How many people do you see at gigs who are there just to say they were there? Could anyone honestly tell me that Them Crooked Vultures sold out in minutes because so many people had a deep respect for their music? Most people haven't heard a lick, they just see John Paul Jones and Dave Grohl's names and want to boast that they were there when they played Portsmouth.

Sadly when I say paulo Nutini last night it was full of just such crowds.

Breaking More Waves Blog said...

Yes agreed Matt this is another reason, without doubt and I fear the one upmanship you speak of is getting worse. Apparently when PJ Harvey played a 'secret' acoustic gig at Portsmouth Wedgewood Rooms recently Polly actually commented to the audience that they were a noisy lot. From what I have read / heard it seems that a lot of people were there simply because it was a Friday night and a secret gig. They could tell all of their friends that they had been there and seen someone of the stature of Polly Harvey - getting that one upmanship you speak of, even if they weren't bothered about listening !

Thankfully we missed the gig, instead we were at Camp Bestival where Polly played the next night - bizarrely to a crowd that (for a festival crowd) were very respecting and actually listened / kept pretty quiet.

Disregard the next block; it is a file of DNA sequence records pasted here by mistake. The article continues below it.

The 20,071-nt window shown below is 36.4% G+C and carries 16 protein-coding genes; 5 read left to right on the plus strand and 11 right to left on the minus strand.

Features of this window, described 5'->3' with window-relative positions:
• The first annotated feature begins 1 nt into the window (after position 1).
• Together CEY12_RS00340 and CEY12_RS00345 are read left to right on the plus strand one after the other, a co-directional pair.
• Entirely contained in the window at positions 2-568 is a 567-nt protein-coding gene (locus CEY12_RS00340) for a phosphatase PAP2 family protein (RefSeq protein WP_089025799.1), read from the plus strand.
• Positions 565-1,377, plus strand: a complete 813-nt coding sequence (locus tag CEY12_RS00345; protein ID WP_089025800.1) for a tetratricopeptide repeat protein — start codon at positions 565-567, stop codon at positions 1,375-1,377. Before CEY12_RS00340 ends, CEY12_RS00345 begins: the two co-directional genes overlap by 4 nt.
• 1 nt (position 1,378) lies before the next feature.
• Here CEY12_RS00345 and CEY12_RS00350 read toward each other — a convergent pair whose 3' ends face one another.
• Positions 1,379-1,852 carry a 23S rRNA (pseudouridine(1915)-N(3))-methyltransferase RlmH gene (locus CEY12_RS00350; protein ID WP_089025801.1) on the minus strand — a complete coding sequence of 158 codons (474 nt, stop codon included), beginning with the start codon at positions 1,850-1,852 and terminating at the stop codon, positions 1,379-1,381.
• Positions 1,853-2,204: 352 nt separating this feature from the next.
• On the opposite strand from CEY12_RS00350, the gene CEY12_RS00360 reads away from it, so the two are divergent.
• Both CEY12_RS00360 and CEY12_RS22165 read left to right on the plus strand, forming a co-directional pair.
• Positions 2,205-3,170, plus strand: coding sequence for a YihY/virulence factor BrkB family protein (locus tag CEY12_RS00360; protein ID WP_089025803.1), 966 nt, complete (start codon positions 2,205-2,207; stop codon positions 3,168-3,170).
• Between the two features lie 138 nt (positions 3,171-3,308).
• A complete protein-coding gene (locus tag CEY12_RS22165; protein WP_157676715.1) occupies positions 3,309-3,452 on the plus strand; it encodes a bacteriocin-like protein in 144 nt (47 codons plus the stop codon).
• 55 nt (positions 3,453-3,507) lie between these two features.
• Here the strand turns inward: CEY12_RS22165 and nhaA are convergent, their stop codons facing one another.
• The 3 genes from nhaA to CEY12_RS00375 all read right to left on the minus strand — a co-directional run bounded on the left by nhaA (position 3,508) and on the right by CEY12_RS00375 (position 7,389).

Mistress Wanda said...

I agree this is really anoying, but is it such a new problem? Being a fan of accoustice music I know there's always been a constant battle with the audience and the band. I remember back in 2003 Badly Drawn Boy kicking off with the audience at a World Peace Day event because not only did they talk all the way through the set, but also when he was trying to talk about why he supported the cause he was playing for. Not that it made much difference!!

Lisa Rullsenberg said...

"Would those same individuals talk all the way through a theatrical performance or at the cinema? "

Sadly, probably yes (having been unlucky enough to experience this sort of thing).

Anyway, very good points and frankly if I could get people to just be generally shutting up that would be great (not entirely; I'm forgiving of a minimum of words - say about 10-20 words for the duration of a gig!)

I got really hacked off with two guys of about 50 years old who stood behind me at a Billy Bragg concert and clearly weren't remotely interested in listening to the music. They stood quite obliviously talking. I put up with it for two complete songs and then turned around and asked why the hell they had bothered coming if all they wanted to was talk and to please shut up. "We'll do what we want thank you, who are you to stop us?" they growled at me.

I think they thought they were being polite (though I got the sarcasm). I resisted the urge to punch them in their beer-formulated guts and tried to relocate myself to elsewhere in the room. I do fear that one of these days I will lose it with some yaddering F-wit who thinks that a public gig is the perfect place to hold a full-length conversation.

Breaking More Waves Blog said...

Mistress Wanda... agreed it has always been an issue, but where I live (Portsmouth, UK) the situation has certainly become worse over the last few years. Sometimes I do ponder if it is a 'Portsmouth thing' as the levels of chit chat certainly don't seem so bad in neighbouring Brighton, 50 miles down the road.